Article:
The One Part Of ‘Pottermore’ I’m Excited About: More About The Ministry Of Magic

J.K. Rowling takes a dim view of wizarding ministers in her Harry Potter books.

Apparently, we’re getting Minerva McGonagall’s backstory, which I hope will come in a fleshed-out form rather than simple declarative statements like J.K. Rowling’s not unexpected but not particularly developed statement on Albus Dumbledore’s sexual orientation. I’d love a novella version of McGonagall’s life if only to see the Harry Potter universe through a different perspective. Harry’s view of it, especially as someone who wasn’t raised in the wizarding world and as such, still doesn’t know a ton of custom and tradition by the end of the seventh novel, is necessarily limited.

But I’d also really love to learn more about the Ministry of Magic. Rowling does a nice job with something British pop culture does fairly frequently, which is building up elected officials as weak reeds, overly dependent on public opinion, and contrasting them with a brave and forward-thinking bureaucracy. The Harry Potter books take a fairly uniformly dim view of Minister-level officials (a side note, the wizarding world doesn’t operate on strictly British lines of government, but the Wizengamot functions as a wizarding parliament, so I think the metaphor stands). Cornelius Fudge is historically wrong about everything, from falling for Peter Pettigrew’s ruse to frame Sirius Black, to imprisoning Hagrid, to making reckless use of Dementors, to refusing to believe in Voldemort’s return. He basically sells out to the Malfoys, who are the wizarding world’s equivalent of big donors, in the matter of Buckbeak. His beliefs and policy decisions are based almost entirely on public sentiment and the most convenient narrative, rather than fact or logic. Rufus Scrimgeour is more realistic about the threat Voldemort presents, but he responds to it with security theater rather than with actual prudent security measures, and it costs him his life and the lives of a great many other people.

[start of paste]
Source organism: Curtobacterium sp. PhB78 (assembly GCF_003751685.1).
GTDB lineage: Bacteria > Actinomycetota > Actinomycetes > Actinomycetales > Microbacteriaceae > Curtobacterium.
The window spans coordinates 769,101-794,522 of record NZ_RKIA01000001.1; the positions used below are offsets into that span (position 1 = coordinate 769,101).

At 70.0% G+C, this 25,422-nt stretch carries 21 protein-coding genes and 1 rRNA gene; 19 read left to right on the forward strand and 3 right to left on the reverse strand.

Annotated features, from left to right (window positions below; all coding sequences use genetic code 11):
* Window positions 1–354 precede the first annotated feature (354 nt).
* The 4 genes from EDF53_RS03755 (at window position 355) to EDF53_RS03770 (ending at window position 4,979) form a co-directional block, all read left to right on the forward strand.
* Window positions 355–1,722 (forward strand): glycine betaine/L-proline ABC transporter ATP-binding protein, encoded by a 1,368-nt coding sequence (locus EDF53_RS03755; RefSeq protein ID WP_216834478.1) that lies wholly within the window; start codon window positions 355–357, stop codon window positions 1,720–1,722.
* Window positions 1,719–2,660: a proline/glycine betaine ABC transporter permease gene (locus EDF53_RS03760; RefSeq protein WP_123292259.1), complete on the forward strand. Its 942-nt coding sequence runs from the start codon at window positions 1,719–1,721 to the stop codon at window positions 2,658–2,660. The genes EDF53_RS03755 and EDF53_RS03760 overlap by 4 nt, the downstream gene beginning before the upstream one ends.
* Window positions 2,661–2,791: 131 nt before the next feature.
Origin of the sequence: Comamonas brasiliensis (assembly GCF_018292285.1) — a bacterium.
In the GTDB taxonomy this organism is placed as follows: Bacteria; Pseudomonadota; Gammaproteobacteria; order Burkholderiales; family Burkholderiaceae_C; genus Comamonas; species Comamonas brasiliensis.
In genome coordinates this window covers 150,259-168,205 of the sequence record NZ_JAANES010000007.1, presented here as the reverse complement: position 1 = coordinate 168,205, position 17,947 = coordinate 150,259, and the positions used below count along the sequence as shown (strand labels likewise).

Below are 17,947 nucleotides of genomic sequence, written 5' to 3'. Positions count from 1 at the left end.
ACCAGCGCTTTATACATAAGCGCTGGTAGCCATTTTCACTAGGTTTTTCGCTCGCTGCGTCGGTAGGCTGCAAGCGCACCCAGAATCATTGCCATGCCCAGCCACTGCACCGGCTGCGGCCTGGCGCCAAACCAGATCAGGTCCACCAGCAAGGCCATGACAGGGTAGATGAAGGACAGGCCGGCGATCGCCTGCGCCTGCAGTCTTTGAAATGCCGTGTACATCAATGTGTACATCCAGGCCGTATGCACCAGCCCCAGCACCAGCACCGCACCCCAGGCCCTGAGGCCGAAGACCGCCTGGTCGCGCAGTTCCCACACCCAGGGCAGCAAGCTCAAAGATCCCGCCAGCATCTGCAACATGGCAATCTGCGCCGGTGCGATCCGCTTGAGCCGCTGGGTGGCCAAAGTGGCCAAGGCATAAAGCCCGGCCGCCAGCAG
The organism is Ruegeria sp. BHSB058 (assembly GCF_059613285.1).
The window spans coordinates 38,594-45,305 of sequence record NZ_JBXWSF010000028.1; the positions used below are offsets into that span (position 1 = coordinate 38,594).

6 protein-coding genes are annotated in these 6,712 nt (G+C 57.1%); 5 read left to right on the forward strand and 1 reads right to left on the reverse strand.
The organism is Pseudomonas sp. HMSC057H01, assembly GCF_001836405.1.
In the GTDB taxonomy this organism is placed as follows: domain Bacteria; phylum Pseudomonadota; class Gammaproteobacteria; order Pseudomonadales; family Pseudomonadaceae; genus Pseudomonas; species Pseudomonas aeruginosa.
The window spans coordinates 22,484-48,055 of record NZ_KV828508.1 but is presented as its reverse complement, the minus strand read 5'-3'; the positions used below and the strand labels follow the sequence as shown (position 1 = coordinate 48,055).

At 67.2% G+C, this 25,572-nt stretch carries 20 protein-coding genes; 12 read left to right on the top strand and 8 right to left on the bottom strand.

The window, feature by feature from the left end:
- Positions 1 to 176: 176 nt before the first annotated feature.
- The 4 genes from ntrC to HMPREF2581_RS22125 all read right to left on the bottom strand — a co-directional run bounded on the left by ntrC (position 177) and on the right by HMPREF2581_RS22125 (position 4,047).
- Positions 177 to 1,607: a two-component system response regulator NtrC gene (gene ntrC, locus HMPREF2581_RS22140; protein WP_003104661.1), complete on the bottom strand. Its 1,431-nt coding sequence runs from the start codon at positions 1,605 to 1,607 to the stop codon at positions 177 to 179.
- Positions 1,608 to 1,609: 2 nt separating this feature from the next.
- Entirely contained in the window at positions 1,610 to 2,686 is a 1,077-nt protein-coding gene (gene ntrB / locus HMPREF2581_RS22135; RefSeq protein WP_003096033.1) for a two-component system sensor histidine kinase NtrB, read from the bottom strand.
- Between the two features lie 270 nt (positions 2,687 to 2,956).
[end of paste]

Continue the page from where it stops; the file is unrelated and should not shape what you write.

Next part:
By contrast, wizarding bureaucrats are often more heroic. Arthur Weasley may head a semi-irrelevant office in the Ministry, but he’s a living argument for wizard tolerance towards Muggles (and as the character who perhaps best embodies the values of curiosity and wonder, a great representative of the reader in the novels). The Magical Law Enforcement Patrol bravely confronts crabby wizards who are dabbling in dark magic and abusing their female relatives. The Aurors are considered generally unimpeachable, and totally badass. There are exceptions, of course: Bartemius Crouch Sr. may be a ruthlessly effective enforcer, but he ends up manipulated by his own son (though he dies fighting the Imperius curse and trying to tell Dumbledore the truth). But it’s presented as a great tragedy in Deathly Hallows when Voldemort’s takeover corrupts the Ministry of Magic, particularly by the infiltration of the bureaucratic infrastructure by people like Dolores Umbridge. When word comes down after the Battle of Hogwarts that Kingsley Shacklebolt is acting as Minister of Magic, it’s as if order’s been restored: not only have the bureaucratic ranks of the Ministry been cleansed, but the political governance of the wizarding world’s been taken over by a career law enforcement officer.